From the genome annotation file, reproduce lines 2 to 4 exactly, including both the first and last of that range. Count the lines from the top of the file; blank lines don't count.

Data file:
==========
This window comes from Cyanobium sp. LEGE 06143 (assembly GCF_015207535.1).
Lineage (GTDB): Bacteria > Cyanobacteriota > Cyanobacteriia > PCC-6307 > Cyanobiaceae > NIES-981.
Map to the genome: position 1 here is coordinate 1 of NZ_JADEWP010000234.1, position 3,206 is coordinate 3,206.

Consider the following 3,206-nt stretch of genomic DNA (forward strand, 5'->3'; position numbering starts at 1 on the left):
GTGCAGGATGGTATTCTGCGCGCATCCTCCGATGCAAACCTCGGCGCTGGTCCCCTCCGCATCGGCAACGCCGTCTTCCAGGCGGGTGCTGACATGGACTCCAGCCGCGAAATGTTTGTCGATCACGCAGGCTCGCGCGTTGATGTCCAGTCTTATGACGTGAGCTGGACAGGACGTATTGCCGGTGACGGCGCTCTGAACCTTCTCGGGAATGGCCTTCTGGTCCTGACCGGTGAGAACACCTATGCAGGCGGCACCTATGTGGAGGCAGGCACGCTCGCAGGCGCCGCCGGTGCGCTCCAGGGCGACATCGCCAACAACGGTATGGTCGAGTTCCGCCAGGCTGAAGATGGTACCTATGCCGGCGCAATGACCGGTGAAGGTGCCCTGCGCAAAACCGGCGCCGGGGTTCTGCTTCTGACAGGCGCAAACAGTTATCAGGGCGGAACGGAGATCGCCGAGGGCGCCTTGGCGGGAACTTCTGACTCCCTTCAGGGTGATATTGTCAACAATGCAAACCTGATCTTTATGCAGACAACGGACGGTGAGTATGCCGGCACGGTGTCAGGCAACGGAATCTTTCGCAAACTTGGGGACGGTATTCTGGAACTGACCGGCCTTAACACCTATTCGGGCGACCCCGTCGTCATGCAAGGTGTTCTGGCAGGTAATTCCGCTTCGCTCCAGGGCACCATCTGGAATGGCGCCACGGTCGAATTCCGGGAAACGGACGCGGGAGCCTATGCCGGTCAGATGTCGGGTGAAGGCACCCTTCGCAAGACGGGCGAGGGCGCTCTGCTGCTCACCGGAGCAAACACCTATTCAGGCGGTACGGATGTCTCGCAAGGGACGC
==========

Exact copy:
Lineage (GTDB): Bacteria > Cyanobacteriota > Cyanobacteriia > PCC-6307 > Cyanobiaceae > NIES-981.
Map to the genome: position 1 here is coordinate 1 of NZ_JADEWP010000234.1, position 3,206 is coordinate 3,206.

Consider the following 3,206-nt stretch of genomic DNA (forward strand, 5'->3'; position numbering starts at 1 on the left):